Once we’re airborne, the crew pass through the cabin with lightly scented hot towels and distribute the menus for the flight.

The Meal

There are three choices for the main dish.

Ahead of the meal there is a drinks service, and passengers have a coice of nuts or biscuits as a snack to go with that.

The whole meal is served on one tray from the galley, so there is no trolley service. While of course it is nicer to have your meal brought to you from the galley, instead of it being taken out of a trolley, I also think that tray service doesn’t really work on a narrow body, especially if you have a fairly large and full Business Class cabin as on this flight. By the time the crew deliver the last meals to row 9, the passengers on row 1 are already having their tea or coffee.

The First Course

There’s something delightfully oldfashioned about the starter, which is crayfish in a spicy cocktail sauce. It’s not bad, although a bit less sauce would have been perfectly fine too.

The Main Course

For the main course I have the fish, which is very good and has managed not to to dry up completely in the oven.

The Cheese

The cheese is my favourite part of the meal on BA and I just love that they serve it with chutney and crackers.

In addition to the crackers, the crew also make two rounds with the bread basket and there is a selection of white and brown breads.

Dessert

The dessert is fine but really just way to sweet. My teeth ache just from looking at it. I give up on this one and only have half of it.

To finish off the meal I have a cup of mint tea to help pry my tongue off my hard palate after that sticky dessert…

Later on, as we start our descent into Gatwick, the crew pass through the cabin with a selection of Border’s biscuits. The biscuits are good, but I’m wondering if the presentation could be improved – because the crew pass through the cabin with this enormous retail size box of biscuits and distribute them from that. It’s not the height of sophistication to be honest…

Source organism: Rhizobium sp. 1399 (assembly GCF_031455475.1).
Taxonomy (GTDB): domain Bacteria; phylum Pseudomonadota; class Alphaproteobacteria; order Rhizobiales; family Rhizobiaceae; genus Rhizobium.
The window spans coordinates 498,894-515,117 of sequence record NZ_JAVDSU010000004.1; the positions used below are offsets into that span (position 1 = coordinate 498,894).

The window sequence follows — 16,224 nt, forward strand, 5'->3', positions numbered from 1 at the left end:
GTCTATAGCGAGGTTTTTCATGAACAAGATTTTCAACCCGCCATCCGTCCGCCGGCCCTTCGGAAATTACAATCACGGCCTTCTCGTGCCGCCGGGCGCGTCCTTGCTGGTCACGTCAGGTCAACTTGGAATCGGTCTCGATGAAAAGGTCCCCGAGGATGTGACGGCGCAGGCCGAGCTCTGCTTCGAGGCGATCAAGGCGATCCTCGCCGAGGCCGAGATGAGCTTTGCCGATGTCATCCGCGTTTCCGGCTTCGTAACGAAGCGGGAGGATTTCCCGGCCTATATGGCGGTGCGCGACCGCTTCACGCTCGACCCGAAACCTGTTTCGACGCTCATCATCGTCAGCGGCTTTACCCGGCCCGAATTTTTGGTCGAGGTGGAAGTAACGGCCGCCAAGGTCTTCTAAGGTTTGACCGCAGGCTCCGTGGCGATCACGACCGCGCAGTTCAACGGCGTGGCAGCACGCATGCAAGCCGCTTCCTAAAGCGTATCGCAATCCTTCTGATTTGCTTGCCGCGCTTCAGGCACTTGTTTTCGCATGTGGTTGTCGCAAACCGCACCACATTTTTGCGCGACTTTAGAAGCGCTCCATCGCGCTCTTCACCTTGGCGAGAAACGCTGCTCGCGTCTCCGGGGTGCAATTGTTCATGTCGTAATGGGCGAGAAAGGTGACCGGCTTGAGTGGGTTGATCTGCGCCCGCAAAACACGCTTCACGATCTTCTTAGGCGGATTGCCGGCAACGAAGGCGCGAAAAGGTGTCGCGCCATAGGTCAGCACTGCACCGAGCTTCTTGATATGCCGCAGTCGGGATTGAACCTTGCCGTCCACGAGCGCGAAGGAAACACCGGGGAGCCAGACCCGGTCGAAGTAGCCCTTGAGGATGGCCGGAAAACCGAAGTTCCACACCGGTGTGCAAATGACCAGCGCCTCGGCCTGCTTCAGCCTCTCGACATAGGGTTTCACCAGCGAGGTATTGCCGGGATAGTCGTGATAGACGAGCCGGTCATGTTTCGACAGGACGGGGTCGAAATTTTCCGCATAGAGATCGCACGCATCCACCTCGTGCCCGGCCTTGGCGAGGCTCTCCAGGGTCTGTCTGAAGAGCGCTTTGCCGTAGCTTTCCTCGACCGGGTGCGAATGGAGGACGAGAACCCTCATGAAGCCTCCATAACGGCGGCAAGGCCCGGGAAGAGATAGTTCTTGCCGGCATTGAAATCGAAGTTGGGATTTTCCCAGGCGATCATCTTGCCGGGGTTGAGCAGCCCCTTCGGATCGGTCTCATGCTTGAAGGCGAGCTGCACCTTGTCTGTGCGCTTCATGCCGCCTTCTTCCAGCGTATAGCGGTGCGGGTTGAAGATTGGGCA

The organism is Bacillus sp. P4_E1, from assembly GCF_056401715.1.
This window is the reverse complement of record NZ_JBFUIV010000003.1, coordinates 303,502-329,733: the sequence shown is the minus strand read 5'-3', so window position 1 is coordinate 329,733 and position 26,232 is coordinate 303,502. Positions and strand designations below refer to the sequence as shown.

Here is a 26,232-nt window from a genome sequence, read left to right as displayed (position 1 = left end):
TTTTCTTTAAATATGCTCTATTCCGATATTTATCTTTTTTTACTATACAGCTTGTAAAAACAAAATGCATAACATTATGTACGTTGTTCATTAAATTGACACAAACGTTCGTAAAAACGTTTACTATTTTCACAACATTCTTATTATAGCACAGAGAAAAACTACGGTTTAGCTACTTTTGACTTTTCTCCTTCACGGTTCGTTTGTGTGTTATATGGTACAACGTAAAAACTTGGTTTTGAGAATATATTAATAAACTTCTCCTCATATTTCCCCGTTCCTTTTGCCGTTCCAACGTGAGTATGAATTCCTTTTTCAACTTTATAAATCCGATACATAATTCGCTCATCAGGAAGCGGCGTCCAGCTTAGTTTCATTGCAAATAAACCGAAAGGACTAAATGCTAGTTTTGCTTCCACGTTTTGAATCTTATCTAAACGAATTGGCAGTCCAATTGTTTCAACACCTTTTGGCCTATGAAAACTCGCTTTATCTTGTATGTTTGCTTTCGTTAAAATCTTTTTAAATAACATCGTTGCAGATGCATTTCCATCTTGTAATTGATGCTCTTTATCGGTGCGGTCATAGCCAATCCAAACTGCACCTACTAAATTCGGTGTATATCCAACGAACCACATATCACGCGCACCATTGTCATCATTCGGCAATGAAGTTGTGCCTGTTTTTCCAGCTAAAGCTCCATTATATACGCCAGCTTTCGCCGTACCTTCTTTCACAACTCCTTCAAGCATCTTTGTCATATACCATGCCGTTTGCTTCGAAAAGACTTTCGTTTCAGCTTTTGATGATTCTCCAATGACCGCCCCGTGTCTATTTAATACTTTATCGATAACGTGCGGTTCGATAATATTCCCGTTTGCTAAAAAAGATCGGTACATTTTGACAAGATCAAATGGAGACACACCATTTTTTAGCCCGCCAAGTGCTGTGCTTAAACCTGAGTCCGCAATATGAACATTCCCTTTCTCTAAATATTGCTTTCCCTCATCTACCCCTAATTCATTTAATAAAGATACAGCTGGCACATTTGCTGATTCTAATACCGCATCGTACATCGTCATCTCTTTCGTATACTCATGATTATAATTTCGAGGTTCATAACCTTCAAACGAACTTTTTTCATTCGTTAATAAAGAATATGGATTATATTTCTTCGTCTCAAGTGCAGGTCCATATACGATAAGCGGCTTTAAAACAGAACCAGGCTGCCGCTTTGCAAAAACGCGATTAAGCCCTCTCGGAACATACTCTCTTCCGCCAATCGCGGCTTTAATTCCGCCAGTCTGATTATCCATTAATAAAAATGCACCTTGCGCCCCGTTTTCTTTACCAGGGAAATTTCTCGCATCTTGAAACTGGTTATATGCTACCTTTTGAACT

Arrival

En route over Italy the crew were able to get an improvement on our routing, to the extent that the delay is reduced to less than fifteen minutes. But by the time we’re sequenced for arrival and eventually touch down, we’re thirty minutes later after all.

The flight ends at Gatwick’s South Terminal. I now need to retrieve my suitcase and then make my way to the North Terminal for my connecting flight.

Conclusion

While there were a few oddities on this flight, such as the consition of the aircraft cabin, the appearance of the crew and the mix of passengers in the Business Class cabin, all in all this was not a bad flight. Moreover, I think that Gatwick is by far the much more pleasant passenger experience than Heathrow.

Flying British Airways may not be everyone’s cup of tea and honestly, they’re usually not my first choice anymore either. Even so, I still think it’s impressive that on a Friday afternoon in early February, which is during Malta’s deepest low season, they still manage to fill 36 seats in Business Class.

EasyJet – Airbus A 320: Friedrichshafen to London Gatwick

Introduction

Schaffhausen is probably best known for its proximity to the spectacular Rhine falls in Neuhausen. But it’s definitely also worth a visit in its own right.

In Schaffhausen I spend the night at the lovely Hotel Rüden, which is located close to the railway station, on the fringe of the old town.

Getting to the Airport

There are two ways to get from Schaffhausen to Friedrichshafen airport. The boring way is to take the train and change in Friedrichshafen. The journey will take 1 hour and 27 minutes. The alternative is quite a bit longer at 2 hours and thirty minutes, but definitely more fun!